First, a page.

Depression and Health Care Utilization at End of Life Among Older Adults With Advanced Non-Small-Cell Lung Cancer.

Journal Article (Journal Article)

CONTEXT: Limited data exist regarding how depression diagnosed at different times relative to a cancer diagnosis may affect healthcare utilization at end of life (EOL). OBJECTIVES: To assess the relationship between depression and health care utilization at EOL among older adults (ages >=67) diagnosed with advanced non-small cell lung cancer (NSCLC) from 2009 to 2011. METHODS: Using the SEER-Medicare database, we fit multivariable logistic regression models to explore the association of depression with duration of hospice stay plus high-intensity care, for example inpatient admissions, in-hospital death, emergency department visits, and chemotherapy at EOL. We used a regression model to evaluate hospice enrollment, accounting for the competing risk of death. RESULTS: Among 13,827 subjects, pre-cancer depression was associated with hospice enrollment (sub-hazard ratio 1.19, 95% confidence interval [CI] 1.11-1.28), 90 + hospice days (adjusted odds ratio [aOR] 1.29, 95% CI 1.06-1.58), and lower odds of most utilization; we found no association with EOL chemotherapy. Diagnosis-time depression was associated with hospice enrollment (SHR 1.16, 95% CI 1.05-1.29) but not high-intensity utilization. Post-diagnosis depression was associated with lower hospice enrollment (SHR 0.80, 95% CI 0.74-0.85) and higher odds of ICU admission (aOR 1.18, 95% CI 1.01-1.37). CONCLUSION: EOL healthcare utilization varied by timing of depression diagnosis. Those with pre-cancer depression had lower odds of high-intensity healthcare, were more likely to utilize hospice, and have longer hospice stays. Regular depression screening and treatment may help patients optimize decision-making for EOL care. Additionally, hospice providers may need additional resources to attend to mental health needs in this population.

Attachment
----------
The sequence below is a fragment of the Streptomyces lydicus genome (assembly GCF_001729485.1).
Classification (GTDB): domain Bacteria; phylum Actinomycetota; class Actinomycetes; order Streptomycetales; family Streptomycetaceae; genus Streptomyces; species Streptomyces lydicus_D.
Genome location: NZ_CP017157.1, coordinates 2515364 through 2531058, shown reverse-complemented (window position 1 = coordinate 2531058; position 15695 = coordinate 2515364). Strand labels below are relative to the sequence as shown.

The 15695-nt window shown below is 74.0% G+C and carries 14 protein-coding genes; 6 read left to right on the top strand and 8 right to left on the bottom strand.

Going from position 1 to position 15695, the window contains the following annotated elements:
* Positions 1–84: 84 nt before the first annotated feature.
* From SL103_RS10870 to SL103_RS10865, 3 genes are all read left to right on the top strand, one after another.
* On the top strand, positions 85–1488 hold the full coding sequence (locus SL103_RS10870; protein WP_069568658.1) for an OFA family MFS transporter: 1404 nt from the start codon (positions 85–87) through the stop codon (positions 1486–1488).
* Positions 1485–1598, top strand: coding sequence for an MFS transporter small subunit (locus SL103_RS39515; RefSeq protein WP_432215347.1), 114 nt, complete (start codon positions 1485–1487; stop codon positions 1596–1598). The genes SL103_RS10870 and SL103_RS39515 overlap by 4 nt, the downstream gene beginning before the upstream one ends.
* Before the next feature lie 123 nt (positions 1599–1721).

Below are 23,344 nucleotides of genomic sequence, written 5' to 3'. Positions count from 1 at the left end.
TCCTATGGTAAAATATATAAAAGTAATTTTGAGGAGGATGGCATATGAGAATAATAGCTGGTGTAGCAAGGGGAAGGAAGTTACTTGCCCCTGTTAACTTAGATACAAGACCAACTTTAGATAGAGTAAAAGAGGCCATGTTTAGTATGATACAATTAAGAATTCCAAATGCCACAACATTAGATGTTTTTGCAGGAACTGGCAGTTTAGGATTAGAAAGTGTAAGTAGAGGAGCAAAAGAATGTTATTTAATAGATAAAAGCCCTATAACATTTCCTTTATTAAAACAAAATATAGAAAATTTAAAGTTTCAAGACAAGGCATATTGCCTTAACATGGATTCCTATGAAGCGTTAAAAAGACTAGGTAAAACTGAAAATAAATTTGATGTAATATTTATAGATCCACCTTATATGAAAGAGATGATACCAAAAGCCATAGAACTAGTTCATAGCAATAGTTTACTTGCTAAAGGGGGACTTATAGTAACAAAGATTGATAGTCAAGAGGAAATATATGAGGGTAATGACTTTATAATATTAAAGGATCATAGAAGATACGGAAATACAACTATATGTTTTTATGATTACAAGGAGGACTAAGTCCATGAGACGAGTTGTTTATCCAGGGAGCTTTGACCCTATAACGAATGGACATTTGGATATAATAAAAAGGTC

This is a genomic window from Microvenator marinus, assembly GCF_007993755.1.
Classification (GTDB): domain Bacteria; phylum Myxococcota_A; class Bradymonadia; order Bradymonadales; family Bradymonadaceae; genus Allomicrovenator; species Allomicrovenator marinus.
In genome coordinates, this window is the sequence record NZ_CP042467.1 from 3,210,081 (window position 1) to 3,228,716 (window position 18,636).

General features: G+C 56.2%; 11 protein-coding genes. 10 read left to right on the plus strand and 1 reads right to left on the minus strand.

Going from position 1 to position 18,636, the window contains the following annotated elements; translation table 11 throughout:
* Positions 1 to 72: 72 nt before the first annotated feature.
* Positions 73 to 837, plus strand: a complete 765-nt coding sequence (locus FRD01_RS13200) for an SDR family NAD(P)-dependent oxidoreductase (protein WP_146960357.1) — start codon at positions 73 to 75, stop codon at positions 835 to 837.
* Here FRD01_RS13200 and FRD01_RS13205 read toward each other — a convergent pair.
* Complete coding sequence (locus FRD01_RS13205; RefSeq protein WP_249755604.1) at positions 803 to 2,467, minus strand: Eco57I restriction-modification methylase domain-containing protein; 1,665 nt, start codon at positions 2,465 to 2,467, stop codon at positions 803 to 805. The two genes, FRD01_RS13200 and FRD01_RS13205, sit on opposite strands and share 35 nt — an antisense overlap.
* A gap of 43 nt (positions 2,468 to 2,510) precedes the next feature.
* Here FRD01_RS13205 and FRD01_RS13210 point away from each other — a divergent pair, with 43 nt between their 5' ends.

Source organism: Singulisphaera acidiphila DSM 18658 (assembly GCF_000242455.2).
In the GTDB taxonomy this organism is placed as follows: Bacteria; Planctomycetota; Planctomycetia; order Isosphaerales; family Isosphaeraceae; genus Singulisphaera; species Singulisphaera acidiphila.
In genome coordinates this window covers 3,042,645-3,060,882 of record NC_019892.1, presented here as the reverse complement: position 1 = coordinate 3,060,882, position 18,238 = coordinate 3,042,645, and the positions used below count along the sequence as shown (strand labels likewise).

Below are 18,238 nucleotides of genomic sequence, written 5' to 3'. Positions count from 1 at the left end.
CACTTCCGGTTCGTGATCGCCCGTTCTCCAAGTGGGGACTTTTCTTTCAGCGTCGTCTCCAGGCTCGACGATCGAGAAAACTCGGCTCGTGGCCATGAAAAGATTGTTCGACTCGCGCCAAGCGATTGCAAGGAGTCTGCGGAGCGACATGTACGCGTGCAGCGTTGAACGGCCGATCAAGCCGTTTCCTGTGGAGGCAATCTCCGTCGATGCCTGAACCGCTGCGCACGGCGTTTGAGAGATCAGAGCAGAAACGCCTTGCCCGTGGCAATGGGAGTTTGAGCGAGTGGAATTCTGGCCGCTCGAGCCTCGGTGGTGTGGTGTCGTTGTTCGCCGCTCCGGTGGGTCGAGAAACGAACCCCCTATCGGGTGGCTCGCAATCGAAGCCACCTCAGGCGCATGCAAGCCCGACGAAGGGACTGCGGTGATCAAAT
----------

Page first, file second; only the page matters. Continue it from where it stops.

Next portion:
Full Text

Duke Authors

Cited Authors

  • McDermott, CL; Bansal, A; Ramsey, SD; Lyman, GH; Sullivan, SD

Published Date

  • November 2018

Published In

Volume / Issue

  • 56 / 5

Start / End Page

  • 699 - 708.e1

PubMed ID

  • 30121375

Pubmed Central ID

  • PMC6226016

Electronic International Standard Serial Number (EISSN)

  • 1873-6513

Digital Object Identifier (DOI)

  • 10.1016/j.jpainsymman.2018.08.004


  • eng

Conference Location

  • United States